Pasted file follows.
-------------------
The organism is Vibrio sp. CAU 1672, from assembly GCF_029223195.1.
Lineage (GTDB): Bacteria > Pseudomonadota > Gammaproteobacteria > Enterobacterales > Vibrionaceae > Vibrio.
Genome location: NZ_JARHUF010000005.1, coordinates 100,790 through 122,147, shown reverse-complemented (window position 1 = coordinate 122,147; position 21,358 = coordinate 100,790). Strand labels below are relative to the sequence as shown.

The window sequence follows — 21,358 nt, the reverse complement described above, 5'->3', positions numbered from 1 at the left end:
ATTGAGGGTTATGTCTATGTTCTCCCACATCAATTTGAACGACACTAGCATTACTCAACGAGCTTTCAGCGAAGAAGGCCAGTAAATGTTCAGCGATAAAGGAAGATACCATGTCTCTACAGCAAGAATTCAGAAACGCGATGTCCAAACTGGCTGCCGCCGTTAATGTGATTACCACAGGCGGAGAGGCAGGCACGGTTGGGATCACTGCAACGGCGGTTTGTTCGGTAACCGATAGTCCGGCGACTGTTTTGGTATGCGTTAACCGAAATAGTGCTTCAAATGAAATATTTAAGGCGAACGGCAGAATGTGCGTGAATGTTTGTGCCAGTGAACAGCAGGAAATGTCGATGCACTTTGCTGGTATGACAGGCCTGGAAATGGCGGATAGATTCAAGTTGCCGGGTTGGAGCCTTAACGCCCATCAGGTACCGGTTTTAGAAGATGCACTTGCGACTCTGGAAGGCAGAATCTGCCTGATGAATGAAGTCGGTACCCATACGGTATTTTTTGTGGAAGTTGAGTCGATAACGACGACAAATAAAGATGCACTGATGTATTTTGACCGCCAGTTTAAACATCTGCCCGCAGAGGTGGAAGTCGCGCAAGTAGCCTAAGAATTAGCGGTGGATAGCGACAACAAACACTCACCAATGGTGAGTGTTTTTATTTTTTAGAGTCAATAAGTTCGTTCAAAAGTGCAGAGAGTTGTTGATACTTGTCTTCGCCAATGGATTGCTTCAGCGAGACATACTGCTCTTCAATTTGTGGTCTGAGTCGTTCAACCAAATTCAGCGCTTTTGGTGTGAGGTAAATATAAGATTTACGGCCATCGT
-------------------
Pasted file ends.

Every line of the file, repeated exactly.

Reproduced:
The organism is Vibrio sp. CAU 1672, from assembly GCF_029223195.1.
Lineage (GTDB): Bacteria > Pseudomonadota > Gammaproteobacteria > Enterobacterales > Vibrionaceae > Vibrio.
Genome location: NZ_JARHUF010000005.1, coordinates 100,790 through 122,147, shown reverse-complemented (window position 1 = coordinate 122,147; position 21,358 = coordinate 100,790). Strand labels below are relative to the sequence as shown.

The window sequence follows — 21,358 nt, the reverse complement described above, 5'->3', positions numbered from 1 at the left end:
ATTGAGGGTTATGTCTATGTTCTCCCACATCAATTTGAACGACACTAGCATTACTCAACGAGCTTTCAGCGAAGAAGGCCAGTAAATGTTCAGCGATAAAGGAAGATACCATGTCTCTACAGCAAGAATTCAGAAACGCGATGTCCAAACTGGCTGCCGCCGTTAATGTGATTACCACAGGCGGAGAGGCAGGCACGGTTGGGATCACTGCAACGGCGGTTTGTTCGGTAACCGATAGTCCGGCGACTGTTTTGGTATGCGTTAACCGAAATAGTGCTTCAAATGAAATATTTAAGGCGAACGGCAGAATGTGCGTGAATGTTTGTGCCAGTGAACAGCAGGAAATGTCGATGCACTTTGCTGGTATGACAGGCCTGGAAATGGCGGATAGATTCAAGTTGCCGGGTTGGAGCCTTAACGCCCATCAGGTACCGGTTTTAGAAGATGCACTTGCGACTCTGGAAGGCAGAATCTGCCTGATGAATGAAGTCGGTACCCATACGGTATTTTTTGTGGAAGTTGAGTCGATAACGACGACAAATAAAGATGCACTGATGTATTTTGACCGCCAGTTTAAACATCTGCCCGCAGAGGTGGAAGTCGCGCAAGTAGCCTAAGAATTAGCGGTGGATAGCGACAACAAACACTCACCAATGGTGAGTGTTTTTATTTTTTAGAGTCAATAAGTTCGTTCAAAAGTGCAGAGAGTTGTTGATACTTGTCTTCGCCAATGGATTGCTTCAGCGAGACATACTGCTCTTCAATTTGTGGTCTGAGTCGTTCAACCAAATTCAGCGCTTTTGGTGTGAGGTAAATATAAGATTTACGGCCATCGT